The issues surrounding our food system are broad and complex. Here are a few food-related topics making the news. Stay tuned for Food For Change original articles on some of these complicated stories.

The Honeybees’ Decline:

Several new findings have recently come out relating to the alarming rate of honeybee deaths in recent years.

“Smiting the Mite To Save The Bees” (NPR’s The Salt, April 30, 2014)

“World’s No. 1 Pesticide Brings Honeybees To Their Knees” (The Christian Science Monitor, May 9, 2014)

Want to Get Involved? “Saving The Bees: 13 Groups Buzzing With Solutions” (The Christian Science Monitor, May 2, 2014)

GMO Labeling:

Currently, 64 countries require GMO labeling. Some states in the US have passed laws to require the labeling of products containing genetically-modified organisms, but only if a certain number of other states pass similar legislation. Vermont is the only state to adopt such a law outright.

“Vermont GMO Bill Expected To Face Major Legal Challenges” (NPR’s Food For Thought, May 7, 2014)


Agricultural breeders have been saying it for years; the less diversity we have in our animal and plant breeds that we depend upon for food, the more vulnerable we are to epidemics that can wipe out entire industries. This has been the argument for maintaining diverse species in our food supply, whether it be in turkeys, wheat, or apples.

“Bacon Prices Rise After Virus Kills Millions of Baby Pigs” (The Christian Science Monitor, April 8, 2014)


Here is a partial list of the works cited during our research for Food For Change.

Bolles, Joshua K. The People’s Business: The Progress of Consumer Cooperatives in America. New York, NY: Harper & Brothers Publishers, 1942.

Cohen, Lizabeth. A Consumer’s Republic: The Politics of Mass Consumption in Postwar America. New York, NY: Alfred A. Knopf, 2003

Estabrook, Barry. Tomatoland: How Modern Industrial Agriculture Destroyed Put Most Alluring Fruit. Kansas City, MI: Andrews McMeel Publishing, LLC, 2011.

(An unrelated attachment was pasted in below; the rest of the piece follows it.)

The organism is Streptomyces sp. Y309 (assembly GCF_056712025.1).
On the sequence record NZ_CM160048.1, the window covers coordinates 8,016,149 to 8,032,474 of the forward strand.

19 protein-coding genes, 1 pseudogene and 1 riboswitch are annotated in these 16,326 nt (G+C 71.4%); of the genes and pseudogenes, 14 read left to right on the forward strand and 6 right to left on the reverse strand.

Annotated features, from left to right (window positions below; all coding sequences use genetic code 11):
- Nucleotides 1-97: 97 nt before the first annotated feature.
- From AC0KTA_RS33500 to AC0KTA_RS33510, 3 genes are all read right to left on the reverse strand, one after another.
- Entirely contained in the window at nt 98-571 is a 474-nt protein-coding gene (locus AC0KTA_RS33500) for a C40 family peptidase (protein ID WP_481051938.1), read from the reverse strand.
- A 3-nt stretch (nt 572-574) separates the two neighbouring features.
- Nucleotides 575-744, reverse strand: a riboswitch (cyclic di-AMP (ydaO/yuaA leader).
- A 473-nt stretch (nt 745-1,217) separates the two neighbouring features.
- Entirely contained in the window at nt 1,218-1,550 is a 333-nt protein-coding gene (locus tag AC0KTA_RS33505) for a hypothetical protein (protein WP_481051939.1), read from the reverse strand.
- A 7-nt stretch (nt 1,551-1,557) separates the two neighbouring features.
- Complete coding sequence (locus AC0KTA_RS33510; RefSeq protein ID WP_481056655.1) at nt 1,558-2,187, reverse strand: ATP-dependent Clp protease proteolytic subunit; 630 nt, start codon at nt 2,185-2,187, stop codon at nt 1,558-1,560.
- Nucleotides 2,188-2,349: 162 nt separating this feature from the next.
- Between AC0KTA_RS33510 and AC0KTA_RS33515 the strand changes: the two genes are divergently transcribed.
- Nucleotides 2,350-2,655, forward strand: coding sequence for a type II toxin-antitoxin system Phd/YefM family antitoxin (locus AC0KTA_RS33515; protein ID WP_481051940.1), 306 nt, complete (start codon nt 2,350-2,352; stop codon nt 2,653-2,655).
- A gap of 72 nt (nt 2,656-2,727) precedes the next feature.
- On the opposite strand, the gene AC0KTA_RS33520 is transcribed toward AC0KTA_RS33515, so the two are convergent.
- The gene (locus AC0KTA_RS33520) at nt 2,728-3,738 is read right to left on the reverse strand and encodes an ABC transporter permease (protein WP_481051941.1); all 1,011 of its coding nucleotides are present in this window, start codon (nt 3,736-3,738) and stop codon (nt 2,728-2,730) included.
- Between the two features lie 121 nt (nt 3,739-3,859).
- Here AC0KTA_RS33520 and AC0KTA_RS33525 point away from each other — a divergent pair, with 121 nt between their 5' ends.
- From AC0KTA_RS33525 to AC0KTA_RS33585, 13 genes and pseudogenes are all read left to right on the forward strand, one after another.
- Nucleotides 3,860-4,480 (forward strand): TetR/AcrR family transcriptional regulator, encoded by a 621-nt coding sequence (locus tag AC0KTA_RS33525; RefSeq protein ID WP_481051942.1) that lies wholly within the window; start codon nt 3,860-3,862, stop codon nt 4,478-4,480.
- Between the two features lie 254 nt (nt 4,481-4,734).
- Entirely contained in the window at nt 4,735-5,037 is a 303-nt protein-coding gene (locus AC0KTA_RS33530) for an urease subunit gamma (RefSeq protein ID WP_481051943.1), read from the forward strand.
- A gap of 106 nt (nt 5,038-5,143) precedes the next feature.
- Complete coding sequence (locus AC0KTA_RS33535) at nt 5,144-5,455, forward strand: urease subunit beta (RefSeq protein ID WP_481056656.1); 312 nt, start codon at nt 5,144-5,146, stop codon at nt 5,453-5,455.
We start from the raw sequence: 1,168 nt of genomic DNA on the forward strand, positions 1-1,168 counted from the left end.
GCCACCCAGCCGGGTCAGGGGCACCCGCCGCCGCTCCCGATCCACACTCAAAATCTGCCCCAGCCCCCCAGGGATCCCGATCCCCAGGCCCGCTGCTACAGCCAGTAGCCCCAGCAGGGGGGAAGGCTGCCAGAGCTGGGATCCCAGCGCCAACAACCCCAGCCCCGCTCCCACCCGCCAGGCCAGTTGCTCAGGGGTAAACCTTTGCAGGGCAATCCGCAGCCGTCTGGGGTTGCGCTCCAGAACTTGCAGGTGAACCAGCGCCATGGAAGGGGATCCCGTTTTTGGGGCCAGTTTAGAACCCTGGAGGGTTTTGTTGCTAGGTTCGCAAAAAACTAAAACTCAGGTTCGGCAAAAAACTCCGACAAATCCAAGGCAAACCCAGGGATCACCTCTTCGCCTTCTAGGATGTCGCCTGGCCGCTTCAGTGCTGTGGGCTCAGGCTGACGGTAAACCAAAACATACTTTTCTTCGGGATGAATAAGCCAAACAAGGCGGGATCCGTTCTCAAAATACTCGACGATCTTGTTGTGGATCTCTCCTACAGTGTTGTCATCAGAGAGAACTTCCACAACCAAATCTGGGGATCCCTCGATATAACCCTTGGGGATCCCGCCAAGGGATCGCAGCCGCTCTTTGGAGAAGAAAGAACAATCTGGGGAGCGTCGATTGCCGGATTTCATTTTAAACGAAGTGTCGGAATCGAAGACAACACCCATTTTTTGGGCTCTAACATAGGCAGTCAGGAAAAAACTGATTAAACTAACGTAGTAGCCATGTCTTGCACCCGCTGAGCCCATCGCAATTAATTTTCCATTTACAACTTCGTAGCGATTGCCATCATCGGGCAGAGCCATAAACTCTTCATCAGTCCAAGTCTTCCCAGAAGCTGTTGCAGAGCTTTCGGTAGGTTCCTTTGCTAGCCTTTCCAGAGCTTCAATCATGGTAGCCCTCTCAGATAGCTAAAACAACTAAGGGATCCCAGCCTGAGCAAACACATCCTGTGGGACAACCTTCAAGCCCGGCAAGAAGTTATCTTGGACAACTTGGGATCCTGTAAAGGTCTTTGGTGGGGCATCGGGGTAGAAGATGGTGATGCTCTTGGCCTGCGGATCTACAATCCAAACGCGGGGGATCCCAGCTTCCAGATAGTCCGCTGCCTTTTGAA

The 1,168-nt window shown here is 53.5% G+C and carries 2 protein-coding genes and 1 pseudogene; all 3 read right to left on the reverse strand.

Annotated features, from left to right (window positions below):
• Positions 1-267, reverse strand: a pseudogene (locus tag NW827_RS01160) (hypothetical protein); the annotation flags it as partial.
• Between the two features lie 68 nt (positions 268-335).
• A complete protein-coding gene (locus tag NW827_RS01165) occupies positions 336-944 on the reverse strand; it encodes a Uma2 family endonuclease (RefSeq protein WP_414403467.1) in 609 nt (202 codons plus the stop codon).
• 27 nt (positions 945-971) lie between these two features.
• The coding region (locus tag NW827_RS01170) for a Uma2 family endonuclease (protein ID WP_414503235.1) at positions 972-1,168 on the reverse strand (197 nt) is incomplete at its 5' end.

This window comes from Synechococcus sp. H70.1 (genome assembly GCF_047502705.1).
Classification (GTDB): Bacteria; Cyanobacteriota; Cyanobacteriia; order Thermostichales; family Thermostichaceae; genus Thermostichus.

Furlough, Ellen & Strikwerda, Carl. Consumers Against Capitalism? Consumer Cooperation in Europe, North America, and Japan, 1840-1990. Cumnor Hill, England: Rowman & Littlefield Publishers, Inc., 1999.

Gide, Charles. Consumers’ Co-operative Societies. New York, NY: Alfred. A Knopf. 1922.

Hewitt, Ben. The Town That Food Saved: How One Community Found Vitality in Local Food. New York, NY: Rodale, 2010.

Kelly, Marjorie. Owning Our Future: The Emerging Ownership Revolution. San Francisco, CA: Berrett-Koehler Publishers, Inc., 2012.

Knupfer, Anne Meis. Food Co-ops in America: Communities, Consumption, and Economic Democracy. Ithaca, NY: Cornell university Press, 2013.

McMillan, Tracie. The American Way of Eating: Undercover at Walmart, Applebee’s Farm Fields and the Dinner Table. New York, NY: Scribner, 2012.

Nadeau E.G. & Thompson, David J. Cooperation Works! How People Are Using Cooperative Action to Rebuild Communities and Revitalize the Economy. Rochester, MN: Lone Oak Press, LTD, 1996.

Parker, Florence. The First 125 Years: A History of Distributive and Service Cooperation in the United States, 1829-1954. Superior, WI: Cooperative Publishing Association, 1956.

Restakis, John. Humanizing The Economy: Co-operatives in the Age of Capital. Gabriola Island, Canada: New Society Publishers, 2010.

Ronco, William. Food Co-ops: An Alternative to Shopping in Supermarkets. Boston, MA: Beacon Press, 1974.

Shermer, Michael. The Believing Brain: From Ghosts to Gods to Politics and Conspiracies – How We Construct Beliefs and Reinforce Them as Truths. New York, NY: Times Books, Henry Hold and Company, LLC, 2011.

Voorhis, Jerry. The Little People’s Chance in a World of Bigness. Danville, IL: The Interstate Printers & Publishers, Inc., 1975.

Warbasse, James Peter. Cooperative Peace. Superior, WI: Cooperative Publishing Association, 1950.

Wilson, Edward O. The Social Conquest of Earth. New York, NY: Liveright Publishing Corporations, 2012.



“Chemicals, n:  Noxious substances from which modern foods are made.”

~Author Unknown